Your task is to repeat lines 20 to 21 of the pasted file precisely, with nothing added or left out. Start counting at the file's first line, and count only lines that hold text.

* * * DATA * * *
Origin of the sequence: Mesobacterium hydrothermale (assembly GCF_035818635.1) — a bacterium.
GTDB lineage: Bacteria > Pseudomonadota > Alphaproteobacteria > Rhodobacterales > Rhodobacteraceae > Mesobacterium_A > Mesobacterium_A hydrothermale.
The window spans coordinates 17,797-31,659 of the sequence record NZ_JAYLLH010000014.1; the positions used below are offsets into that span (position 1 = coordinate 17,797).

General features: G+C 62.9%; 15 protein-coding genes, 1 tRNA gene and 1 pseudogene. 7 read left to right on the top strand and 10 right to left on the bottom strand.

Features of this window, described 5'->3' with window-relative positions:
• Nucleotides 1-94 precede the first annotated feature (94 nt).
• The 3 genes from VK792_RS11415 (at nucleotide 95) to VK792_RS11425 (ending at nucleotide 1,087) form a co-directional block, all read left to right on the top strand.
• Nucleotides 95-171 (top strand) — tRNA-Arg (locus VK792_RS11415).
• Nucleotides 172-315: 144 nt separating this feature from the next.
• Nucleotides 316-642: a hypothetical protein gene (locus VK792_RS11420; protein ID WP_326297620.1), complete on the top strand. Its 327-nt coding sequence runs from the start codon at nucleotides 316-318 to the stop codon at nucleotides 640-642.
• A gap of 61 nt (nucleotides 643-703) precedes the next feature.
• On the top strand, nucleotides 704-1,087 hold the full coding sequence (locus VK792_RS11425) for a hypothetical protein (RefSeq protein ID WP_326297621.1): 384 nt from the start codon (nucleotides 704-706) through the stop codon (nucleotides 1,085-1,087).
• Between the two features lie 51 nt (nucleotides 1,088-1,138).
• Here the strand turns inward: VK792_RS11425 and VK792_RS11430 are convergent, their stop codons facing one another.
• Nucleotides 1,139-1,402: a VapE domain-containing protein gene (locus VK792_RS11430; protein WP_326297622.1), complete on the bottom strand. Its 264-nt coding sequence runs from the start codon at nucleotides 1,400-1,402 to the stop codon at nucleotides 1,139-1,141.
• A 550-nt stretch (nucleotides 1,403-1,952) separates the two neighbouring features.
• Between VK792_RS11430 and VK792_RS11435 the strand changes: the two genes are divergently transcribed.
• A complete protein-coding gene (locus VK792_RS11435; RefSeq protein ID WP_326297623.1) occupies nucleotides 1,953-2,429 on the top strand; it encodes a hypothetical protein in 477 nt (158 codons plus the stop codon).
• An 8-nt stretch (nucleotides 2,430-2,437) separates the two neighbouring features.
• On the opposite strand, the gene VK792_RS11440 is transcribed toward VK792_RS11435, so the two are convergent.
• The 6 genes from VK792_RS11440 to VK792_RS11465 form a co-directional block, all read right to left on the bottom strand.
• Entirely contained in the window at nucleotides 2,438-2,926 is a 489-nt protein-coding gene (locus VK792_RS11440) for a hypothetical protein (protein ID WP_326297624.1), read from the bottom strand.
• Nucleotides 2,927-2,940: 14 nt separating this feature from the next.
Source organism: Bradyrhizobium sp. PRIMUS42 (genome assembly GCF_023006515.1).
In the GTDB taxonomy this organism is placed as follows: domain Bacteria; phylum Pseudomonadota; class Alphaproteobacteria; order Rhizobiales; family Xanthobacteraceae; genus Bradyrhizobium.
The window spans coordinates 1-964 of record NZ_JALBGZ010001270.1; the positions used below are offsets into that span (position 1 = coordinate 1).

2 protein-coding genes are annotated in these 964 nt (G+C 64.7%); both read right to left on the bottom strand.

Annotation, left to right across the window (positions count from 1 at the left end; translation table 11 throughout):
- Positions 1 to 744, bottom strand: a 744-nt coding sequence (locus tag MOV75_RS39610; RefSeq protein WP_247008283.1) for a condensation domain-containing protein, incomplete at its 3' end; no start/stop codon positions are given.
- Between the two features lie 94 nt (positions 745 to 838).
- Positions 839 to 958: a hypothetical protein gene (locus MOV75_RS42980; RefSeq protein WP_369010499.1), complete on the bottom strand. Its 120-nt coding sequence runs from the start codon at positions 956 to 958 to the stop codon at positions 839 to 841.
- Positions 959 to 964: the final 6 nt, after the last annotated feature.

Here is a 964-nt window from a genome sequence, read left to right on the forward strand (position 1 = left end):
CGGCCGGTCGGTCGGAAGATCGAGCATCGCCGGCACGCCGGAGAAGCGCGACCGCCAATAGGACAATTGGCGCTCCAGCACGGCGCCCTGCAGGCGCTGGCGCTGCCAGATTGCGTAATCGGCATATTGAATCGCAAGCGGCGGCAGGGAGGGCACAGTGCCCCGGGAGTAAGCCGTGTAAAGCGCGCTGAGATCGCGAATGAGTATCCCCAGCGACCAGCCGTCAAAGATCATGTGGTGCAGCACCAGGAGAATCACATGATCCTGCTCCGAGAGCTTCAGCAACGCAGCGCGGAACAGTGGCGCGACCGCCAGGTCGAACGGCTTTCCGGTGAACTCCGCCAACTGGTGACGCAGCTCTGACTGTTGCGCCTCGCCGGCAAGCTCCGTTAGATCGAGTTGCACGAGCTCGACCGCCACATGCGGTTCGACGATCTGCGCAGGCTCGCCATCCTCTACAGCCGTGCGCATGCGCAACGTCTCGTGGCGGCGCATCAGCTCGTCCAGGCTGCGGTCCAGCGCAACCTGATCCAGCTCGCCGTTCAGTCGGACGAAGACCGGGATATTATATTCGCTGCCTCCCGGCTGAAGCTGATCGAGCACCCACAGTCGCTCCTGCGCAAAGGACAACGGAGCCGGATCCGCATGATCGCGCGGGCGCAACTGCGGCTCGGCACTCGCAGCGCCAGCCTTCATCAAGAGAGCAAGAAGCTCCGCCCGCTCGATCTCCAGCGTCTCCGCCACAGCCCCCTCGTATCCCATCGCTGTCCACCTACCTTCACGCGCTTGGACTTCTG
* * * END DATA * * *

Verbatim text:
• On the opposite strand, the gene VK792_RS11440 is transcribed toward VK792_RS11435, so the two are convergent.
• The 6 genes from VK792_RS11440 to VK792_RS11465 form a co-directional block, all read right to left on the bottom strand.